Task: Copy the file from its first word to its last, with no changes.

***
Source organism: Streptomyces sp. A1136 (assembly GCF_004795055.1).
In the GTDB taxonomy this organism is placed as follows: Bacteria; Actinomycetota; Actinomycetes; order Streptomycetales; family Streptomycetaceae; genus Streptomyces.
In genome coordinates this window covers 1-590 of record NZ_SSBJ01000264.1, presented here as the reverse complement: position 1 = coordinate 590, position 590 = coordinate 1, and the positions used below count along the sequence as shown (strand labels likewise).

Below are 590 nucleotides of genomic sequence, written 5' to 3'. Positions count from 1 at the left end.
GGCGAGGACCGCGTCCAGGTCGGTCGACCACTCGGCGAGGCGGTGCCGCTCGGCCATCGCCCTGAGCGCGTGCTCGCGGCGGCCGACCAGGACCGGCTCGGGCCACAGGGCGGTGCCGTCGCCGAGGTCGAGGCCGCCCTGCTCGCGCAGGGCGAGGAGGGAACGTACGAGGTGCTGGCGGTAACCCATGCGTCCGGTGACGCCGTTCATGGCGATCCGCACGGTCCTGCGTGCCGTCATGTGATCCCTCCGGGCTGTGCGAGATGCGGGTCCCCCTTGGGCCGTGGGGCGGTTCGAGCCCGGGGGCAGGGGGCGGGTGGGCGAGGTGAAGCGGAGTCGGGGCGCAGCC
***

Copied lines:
Source organism: Streptomyces sp. A1136 (assembly GCF_004795055.1).
In the GTDB taxonomy this organism is placed as follows: Bacteria; Actinomycetota; Actinomycetes; order Streptomycetales; family Streptomycetaceae; genus Streptomyces.
In genome coordinates this window covers 1-590 of record NZ_SSBJ01000264.1, presented here as the reverse complement: position 1 = coordinate 590, position 590 = coordinate 1, and the positions used below count along the sequence as shown (strand labels likewise).

Below are 590 nucleotides of genomic sequence, written 5' to 3'. Positions count from 1 at the left end.
GGCGAGGACCGCGTCCAGGTCGGTCGACCACTCGGCGAGGCGGTGCCGCTCGGCCATCGCCCTGAGCGCGTGCTCGCGGCGGCCGACCAGGACCGGCTCGGGCCACAGGGCGGTGCCGTCGCCGAGGTCGAGGCCGCCCTGCTCGCGCAGGGCGAGGAGGGAACGTACGAGGTGCTGGCGGTAACCCATGCGTCCGGTGACGCCGTTCATGGCGATCCGCACGGTCCTGCGTGCCGTCATGTGATCCCTCCGGGCTGTGCGAGATGCGGGTCCCCCTTGGGCCGTGGGGCGGTTCGAGCCCGGGGGCAGGGGGCGGGTGGGCGAGGTGAAGCGGAGTCGGGGCGCAGCC